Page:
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COS Data Handbook > Chapter 5: COS Data Analysis > 5.1 Data Reduction and Analysis Applications

5.1
Most of the software tools for operating on COS FITS files are contained in three Python packages that come with the AstroConda python distribution, which is available for download from STScI:
http://astroconda.readthedocs.io/en/latest/
The three Python packages used with COS are:
calcos: Contains the calcos package, used for processing data through the calibration pipeline. Section 3.6 describes how to run calcos.
costools: Contains COS specific tasks to calibrate and interpret data. Many of these tasks are described in Chapter 3. A complete listing is presented in Section 5.1.1.
astropy: Contains packages and modules to read and operate on FITS tables, which is the format used for many COS products including 1-D spectra and most COS reference files. We provide specific examples of their use here in Section 5.1.2.
We also present a brief summary of spectral display and analysis tasks in Section 5.1.3.
5.1.1 COS-Specific AstroConda Tasks
In Chapter 3, we gave detailed discussions of the use of the data reduction pipeline calcos. This task is contained in the AstroConda package, calcos. Other modules useful for reducing and analyzing COS data are contained in a separate package called costools. A complete listing and brief description of these modules is given in Table 5.1. All of these tasks are run in Python. Consult the online help for each module for more information. Some of these modules will be discussed in greater detail in the remainder of this chapter.
Table 5.1: COS-Specific Modules
Split a corrtag file into multiple sub-files by time interval
5.1.2 FITS Table Tasks
COS 1-D spectra and most COS reference files are stored in FITS tables (see Section 2.4.1 for a description of the structure of the table extension files for 1-D spectra and TIME-TAG data). Tasks designed to handle this format can be used to examine and extract information from the tables. Here we give specific examples of the use of routines in astropy.table.Table and astropy.io.fits to help you get started. A sample output is given after each command.
Use the Table module in the astropy.table package to find out what information is given in the columns of a FITS table.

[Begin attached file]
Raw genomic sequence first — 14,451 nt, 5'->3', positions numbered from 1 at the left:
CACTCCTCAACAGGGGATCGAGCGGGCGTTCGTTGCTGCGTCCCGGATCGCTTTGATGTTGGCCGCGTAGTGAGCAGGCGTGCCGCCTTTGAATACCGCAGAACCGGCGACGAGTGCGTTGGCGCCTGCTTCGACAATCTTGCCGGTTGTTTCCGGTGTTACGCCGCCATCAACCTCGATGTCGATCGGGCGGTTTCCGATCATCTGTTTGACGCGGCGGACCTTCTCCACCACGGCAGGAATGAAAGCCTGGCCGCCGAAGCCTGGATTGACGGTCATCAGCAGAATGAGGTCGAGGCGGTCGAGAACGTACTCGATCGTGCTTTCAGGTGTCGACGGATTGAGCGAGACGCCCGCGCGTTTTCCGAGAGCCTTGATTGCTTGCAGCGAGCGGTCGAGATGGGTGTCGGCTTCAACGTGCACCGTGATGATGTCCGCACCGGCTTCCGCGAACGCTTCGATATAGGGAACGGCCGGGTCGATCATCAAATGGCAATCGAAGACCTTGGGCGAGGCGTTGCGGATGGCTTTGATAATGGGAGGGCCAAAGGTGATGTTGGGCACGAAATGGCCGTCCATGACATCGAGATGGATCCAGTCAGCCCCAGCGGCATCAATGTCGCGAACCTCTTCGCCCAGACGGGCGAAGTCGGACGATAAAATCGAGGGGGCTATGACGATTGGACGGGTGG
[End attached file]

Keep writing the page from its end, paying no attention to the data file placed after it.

Use print() to look at the contents of the table:
Note that the number of columns displayed is limited by the width of the window that you are working in. To see more columns, you can adjust your window to be wider and re-type the command:
The table output indicates that some of the columns contain arrays of 16384 elements rather than a single value. For those columns, printing the table element t displays the value of the first and last elements in the array.
The user may wish to look at values in a COS reference file FITS table, which generally have many rows. Each row typically characterizes a specific operating mode, location on the detector, a value of a parameter to be used in the reduction, etc.
In Python, there are often many methods to accomplish the same goal. For instance, in the above example, one could have used fits.getdata() instead of fits.open() (as shown in examples below). When using fits.open(), it is important to close the fits file afterwards as shown in the last line of this example.
5.1.3 General Spectral Display and Analysis Tasks
Table 5.2 lists several useful Python packages for displaying and analyzing COS spectral data.
Table 5.2: Spectral Analysis Tasks
Specvis is a powerful spectral plotting and fitting package that provides the user with many options for modeling emission and absorption features, continuum, and much more. It is controlled via a graphical user interface, and has documentation and examples available: https://specviz.readthedocs.io/ Please note that this is a new package which has not been fully tested and verified as of May 2018.
Plotting COS Spectral Images (flt)
The COS FUV data consist of separate files for each of the two FUV detector segments, segment A and segment B. In general, each segment contains one target spectrum and one wavecal. On the other hand, for the NUV data there are three disjointed portions of the spectrum present on the image for both the target and the wavecal. The following examples illustrate the use of the imshow() function in matplotlib.pyplot module to plot COS FUV and NUV spectra from the 2-D flt files. The parameters in plt.ylim() refer to the Y location of the spectrum for each particular grating/segment combination. One may need to adjust the scaling factors, vmin and vmax, to suit the data range of any particular dataset. A range of different colormaps may be used, and can be found here:
https://matplotlib.org/tutorials/colors/colormaps.html.
 
 
 
Plotting COS Tabular Spectra (x1d)
The following example illustrates the use of the Python package matplotlib.pyplot to plot COS tabular data. See Section 5.3.1 for more details and examples.
The above example selects the portion of the data that corresponds to the segment we want to plot. The segment selector can be either ‘FUVA’ or ‘FUVB’ for FUV data and ‘NUVA’, ‘NUVB’, or ‘NUVC’ for NUV data.
The next example shows how one would plot both FUV segments by using the concatenate() module in numpy .
We note that instead of using concatenate(), one could also use the flatten() module as shown in the example in Section 5.3.1.

COS Data Handbook > Chapter 5: COS Data Analysis > 5.1 Data Reduction and Analysis Applications

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